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Topic: Arduino MKR Zero - amplifier - power source (Read 889 times) previous topic - next topic


Hello everybody,

I am currently using the Arduino (MKR Zero) to realize a mono audio output with a speaker. It should become a special player for my daughter.

It is important to know that I have almost no experience in electrical engineering, but a lot of fun !!!  :smiley:

Currently I read WAV files (44.1khz, 16 bit, mono / stereo) and output them on the DAC with 10 bit (0 - 3.3V). Works so far with an in-ear headphone. I do not use the AudioZero library because it uses the DAC with 10 bit, but only supports WAV files with 8 bit samples (uint8_t * __ WavSamples;) and does not allow any tasks besides playing.

For further testing, I would like to operate a small 8 ohm speaker with 1 W. Therefore, the plan is to use an audio amplifier IC.

I have already bought two different ICs weeks ago (UA741 CN, NE5534 AP). Since I've read that the UA741 is bad and the gain / balancing with the NE5534 does not work really well/easy, my electronics dealer around the corner recommended the TDA2050 to me. This would be sold most often and offers very good performance. I bought a couple of the ICs.
Here is a datasheet:

My problem is that I can not interpret the information from the Internet well enough and also can not interpret the found schemas well (Sorry, I'm a software developer). Unfortunately I understand only representations like this here with the LM386:
By the way, the LM386 seems to cause distortion and the IC was not available any more.

According to the information found so far, for the TDA2050 i need a power source with + 5V and -5V or, for example, + 12V and -12V!

As a power supply, I would like to use a 5V or 12V source. If necessary, a battery. However, the power supplies I know have only + and GND but no negative V!

Hence my question:
1. How do I get a negative voltage from my power supply (+ 5V or + 12V and GND)?
2. Is someone familiar with a simple representation of a TDA2050 schematic (such as the PNG above)? Or would it be possible for someone to do such a thing?
3. According to the linked PDF on page 2, Figure 2. Pin connections should the IC package connect to pin 3 (negative voltage V-)? Can that be right?

I hope someone here, who knows the electronics better and is helpful. I would not report here otherwise.

Thank you, DrDooom.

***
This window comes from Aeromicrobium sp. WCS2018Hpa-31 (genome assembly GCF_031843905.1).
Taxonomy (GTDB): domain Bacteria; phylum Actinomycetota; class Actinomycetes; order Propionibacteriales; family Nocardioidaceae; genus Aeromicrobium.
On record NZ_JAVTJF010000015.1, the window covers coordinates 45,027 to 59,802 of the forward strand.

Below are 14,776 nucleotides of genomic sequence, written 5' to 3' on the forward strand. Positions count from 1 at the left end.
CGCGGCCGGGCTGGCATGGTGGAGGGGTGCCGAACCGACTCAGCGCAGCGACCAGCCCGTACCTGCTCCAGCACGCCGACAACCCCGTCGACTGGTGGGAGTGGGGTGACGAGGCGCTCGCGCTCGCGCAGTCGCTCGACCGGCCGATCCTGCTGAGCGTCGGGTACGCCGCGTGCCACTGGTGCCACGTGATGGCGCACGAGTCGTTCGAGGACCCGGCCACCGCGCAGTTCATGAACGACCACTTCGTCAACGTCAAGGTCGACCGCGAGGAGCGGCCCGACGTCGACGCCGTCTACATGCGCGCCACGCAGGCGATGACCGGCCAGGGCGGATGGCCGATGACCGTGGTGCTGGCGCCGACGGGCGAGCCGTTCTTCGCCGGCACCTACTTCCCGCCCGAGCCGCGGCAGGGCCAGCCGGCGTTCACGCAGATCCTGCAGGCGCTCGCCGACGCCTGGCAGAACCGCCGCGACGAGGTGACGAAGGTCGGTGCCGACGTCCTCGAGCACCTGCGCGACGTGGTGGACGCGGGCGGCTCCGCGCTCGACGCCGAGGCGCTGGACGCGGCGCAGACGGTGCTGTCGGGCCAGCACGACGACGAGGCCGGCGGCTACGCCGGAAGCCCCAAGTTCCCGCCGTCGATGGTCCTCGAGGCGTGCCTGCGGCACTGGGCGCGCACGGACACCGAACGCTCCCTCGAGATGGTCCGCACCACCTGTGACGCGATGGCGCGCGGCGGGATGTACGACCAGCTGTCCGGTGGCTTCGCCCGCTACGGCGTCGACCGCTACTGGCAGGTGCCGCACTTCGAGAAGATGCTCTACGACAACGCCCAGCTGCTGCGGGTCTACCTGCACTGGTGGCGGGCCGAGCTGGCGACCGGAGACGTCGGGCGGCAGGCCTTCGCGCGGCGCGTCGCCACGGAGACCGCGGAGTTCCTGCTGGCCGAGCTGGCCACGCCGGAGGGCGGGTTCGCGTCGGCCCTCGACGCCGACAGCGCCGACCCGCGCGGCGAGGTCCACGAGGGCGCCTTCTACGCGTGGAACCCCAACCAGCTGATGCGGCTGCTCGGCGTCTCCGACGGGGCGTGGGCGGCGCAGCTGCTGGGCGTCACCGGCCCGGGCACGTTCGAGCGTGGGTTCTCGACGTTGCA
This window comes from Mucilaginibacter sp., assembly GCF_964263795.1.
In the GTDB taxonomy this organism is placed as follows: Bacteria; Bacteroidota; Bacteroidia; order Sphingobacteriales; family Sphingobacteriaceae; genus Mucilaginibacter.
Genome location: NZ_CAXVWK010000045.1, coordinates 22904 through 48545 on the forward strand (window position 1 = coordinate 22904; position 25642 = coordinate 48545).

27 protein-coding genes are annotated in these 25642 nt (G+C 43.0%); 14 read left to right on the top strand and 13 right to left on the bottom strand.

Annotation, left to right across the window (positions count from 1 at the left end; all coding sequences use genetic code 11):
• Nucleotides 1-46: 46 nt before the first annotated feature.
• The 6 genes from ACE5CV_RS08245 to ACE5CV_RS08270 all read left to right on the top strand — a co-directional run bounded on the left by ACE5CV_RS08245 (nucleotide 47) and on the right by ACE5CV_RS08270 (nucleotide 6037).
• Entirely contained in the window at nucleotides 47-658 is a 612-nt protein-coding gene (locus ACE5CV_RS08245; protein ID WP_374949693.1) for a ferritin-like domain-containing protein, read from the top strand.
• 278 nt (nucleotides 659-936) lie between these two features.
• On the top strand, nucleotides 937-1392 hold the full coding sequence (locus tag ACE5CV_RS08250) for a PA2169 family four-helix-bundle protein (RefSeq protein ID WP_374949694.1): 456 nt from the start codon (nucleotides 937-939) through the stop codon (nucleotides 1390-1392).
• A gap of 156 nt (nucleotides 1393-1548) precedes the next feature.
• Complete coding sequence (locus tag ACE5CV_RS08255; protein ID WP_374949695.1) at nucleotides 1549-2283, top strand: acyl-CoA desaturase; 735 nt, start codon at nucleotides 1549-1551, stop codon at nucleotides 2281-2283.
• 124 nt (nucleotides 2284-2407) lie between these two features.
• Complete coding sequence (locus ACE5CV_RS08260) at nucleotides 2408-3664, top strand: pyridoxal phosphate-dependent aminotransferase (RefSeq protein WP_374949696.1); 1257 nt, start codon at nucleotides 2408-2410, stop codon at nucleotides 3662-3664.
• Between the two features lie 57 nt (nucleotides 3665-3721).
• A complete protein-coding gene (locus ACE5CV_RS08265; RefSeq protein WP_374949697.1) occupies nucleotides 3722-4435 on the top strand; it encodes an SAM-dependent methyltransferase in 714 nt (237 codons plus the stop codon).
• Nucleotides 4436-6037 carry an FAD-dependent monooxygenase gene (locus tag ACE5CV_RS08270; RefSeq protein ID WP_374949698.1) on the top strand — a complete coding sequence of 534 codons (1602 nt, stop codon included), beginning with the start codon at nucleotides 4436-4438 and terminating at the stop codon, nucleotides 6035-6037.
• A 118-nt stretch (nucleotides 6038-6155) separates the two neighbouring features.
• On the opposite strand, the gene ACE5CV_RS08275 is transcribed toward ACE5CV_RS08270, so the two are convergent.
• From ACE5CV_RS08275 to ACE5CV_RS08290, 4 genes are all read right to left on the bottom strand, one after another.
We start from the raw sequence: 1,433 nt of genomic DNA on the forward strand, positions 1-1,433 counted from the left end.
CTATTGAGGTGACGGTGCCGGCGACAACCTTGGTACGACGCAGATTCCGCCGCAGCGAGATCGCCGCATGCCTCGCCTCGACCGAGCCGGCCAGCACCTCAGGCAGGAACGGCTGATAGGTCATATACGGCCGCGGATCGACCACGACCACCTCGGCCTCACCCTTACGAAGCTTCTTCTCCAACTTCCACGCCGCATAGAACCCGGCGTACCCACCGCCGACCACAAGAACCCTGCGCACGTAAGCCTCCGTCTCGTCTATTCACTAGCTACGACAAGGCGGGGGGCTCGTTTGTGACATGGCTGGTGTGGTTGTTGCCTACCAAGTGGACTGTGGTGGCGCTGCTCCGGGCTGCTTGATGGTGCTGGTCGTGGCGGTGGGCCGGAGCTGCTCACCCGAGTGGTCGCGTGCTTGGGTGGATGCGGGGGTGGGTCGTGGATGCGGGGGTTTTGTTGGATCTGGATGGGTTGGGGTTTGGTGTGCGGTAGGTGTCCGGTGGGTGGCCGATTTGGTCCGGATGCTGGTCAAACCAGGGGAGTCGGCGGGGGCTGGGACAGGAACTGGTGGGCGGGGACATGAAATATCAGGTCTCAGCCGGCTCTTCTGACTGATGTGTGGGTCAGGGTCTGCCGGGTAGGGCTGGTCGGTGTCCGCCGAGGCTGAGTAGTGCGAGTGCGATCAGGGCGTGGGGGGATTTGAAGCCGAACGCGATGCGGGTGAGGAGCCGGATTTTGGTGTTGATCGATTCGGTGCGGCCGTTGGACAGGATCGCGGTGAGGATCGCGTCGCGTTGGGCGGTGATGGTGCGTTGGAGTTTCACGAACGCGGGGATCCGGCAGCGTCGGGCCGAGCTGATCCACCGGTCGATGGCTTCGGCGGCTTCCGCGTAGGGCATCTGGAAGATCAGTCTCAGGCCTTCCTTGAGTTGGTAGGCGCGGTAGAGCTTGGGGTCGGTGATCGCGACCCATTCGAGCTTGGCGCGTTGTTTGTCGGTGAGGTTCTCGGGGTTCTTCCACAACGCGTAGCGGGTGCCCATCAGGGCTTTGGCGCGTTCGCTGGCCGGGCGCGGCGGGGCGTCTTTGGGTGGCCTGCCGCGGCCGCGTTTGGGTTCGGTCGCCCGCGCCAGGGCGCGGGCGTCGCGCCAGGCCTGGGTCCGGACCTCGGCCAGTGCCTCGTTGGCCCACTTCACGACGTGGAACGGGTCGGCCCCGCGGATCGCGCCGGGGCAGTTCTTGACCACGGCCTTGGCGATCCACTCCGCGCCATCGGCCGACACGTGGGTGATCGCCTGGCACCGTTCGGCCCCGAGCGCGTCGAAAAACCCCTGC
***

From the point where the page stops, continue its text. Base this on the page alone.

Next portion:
Mar 07, 2018, 07:35 pm Last Edit: Mar 07, 2018, 08:10 pm by DVDdoug
By the way, the LM386 seems to cause distortion
Most likely you've got too much gain and the amplifier is getting driven into distortion.  You only need a (voltage) gain of 2 - 4, if you need any gain at all.    (You do  need power & current gain, so you do need an amplifier even if you don't need voltage gain.)   I believe the minimum gain setting for the LM386 is 20.   A Voltage Divider on the input (in addition to the volume control pot) should help.   (The chip itself has "good specs" and under the right conditions there should be no audible distortion.)

and the IC was not available any more
I assume you have one, since you're complaining about distortion, but if you are in the U.S. Digikey has 8000 in stock.

You can test the amplifier by plugging-in your iPod or phone, or a CD player, etc.    And, you can test the sound quality from your Arduino by connecting powered computer speakers, or by plugging into your stereo or TV, etc.

1. How do I get a negative voltage from my power supply (+ 5V or + 12V and GND)?
You can get a DC-DC converter, but it's more practical to use an amplifier that works from a single supply. 
There are lots of amplifier chips and you should be able to find some that work from single supplies.


I reply to this thread because I was written about pm.

I have solved the problem with a VS1053 board. The board accepts WAV, OGG, MP3, etc RAW data and has an integrated 2048 byte buffer. The audio quality is good (for me) and I can connect a headphone or an audio amplifier with a 3.5mm jack.

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